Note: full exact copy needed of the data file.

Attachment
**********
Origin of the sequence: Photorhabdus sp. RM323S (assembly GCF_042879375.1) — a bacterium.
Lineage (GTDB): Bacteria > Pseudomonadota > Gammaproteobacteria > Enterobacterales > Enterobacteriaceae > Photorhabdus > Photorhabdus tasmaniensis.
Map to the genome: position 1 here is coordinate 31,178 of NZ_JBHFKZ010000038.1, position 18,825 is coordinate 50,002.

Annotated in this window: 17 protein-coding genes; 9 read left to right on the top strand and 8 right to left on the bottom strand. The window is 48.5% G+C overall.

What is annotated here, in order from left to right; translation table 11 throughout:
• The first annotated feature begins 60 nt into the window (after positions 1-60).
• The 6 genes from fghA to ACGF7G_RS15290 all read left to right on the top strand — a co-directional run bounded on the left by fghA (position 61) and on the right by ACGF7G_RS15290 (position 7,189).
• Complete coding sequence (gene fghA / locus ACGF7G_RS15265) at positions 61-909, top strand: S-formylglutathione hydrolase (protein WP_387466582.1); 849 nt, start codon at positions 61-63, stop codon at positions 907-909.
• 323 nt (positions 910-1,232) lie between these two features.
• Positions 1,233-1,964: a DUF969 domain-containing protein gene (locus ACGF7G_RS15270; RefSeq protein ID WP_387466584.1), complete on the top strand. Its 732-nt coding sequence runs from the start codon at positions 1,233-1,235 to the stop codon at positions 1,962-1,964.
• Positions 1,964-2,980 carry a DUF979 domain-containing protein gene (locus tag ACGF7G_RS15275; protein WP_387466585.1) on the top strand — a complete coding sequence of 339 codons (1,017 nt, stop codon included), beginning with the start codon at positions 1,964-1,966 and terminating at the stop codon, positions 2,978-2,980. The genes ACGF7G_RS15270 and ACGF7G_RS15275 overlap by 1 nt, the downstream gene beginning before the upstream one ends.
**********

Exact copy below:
Origin of the sequence: Photorhabdus sp. RM323S (assembly GCF_042879375.1) — a bacterium.
Lineage (GTDB): Bacteria > Pseudomonadota > Gammaproteobacteria > Enterobacterales > Enterobacteriaceae > Photorhabdus > Photorhabdus tasmaniensis.
Map to the genome: position 1 here is coordinate 31,178 of NZ_JBHFKZ010000038.1, position 18,825 is coordinate 50,002.

Annotated in this window: 17 protein-coding genes; 9 read left to right on the top strand and 8 right to left on the bottom strand. The window is 48.5% G+C overall.

What is annotated here, in order from left to right; translation table 11 throughout:
• The first annotated feature begins 60 nt into the window (after positions 1-60).
• The 6 genes from fghA to ACGF7G_RS15290 all read left to right on the top strand — a co-directional run bounded on the left by fghA (position 61) and on the right by ACGF7G_RS15290 (position 7,189).
• Complete coding sequence (gene fghA / locus ACGF7G_RS15265) at positions 61-909, top strand: S-formylglutathione hydrolase (protein WP_387466582.1); 849 nt, start codon at positions 61-63, stop codon at positions 907-909.
• 323 nt (positions 910-1,232) lie between these two features.
• Positions 1,233-1,964: a DUF969 domain-containing protein gene (locus ACGF7G_RS15270; RefSeq protein ID WP_387466584.1), complete on the top strand. Its 732-nt coding sequence runs from the start codon at positions 1,233-1,235 to the stop codon at positions 1,962-1,964.
• Positions 1,964-2,980 carry a DUF979 domain-containing protein gene (locus tag ACGF7G_RS15275; protein WP_387466585.1) on the top strand — a complete coding sequence of 339 codons (1,017 nt, stop codon included), beginning with the start codon at positions 1,964-1,966 and terminating at the stop codon, positions 2,978-2,980. The genes ACGF7G_RS15270 and ACGF7G_RS15275 overlap by 1 nt, the downstream gene beginning before the upstream one ends.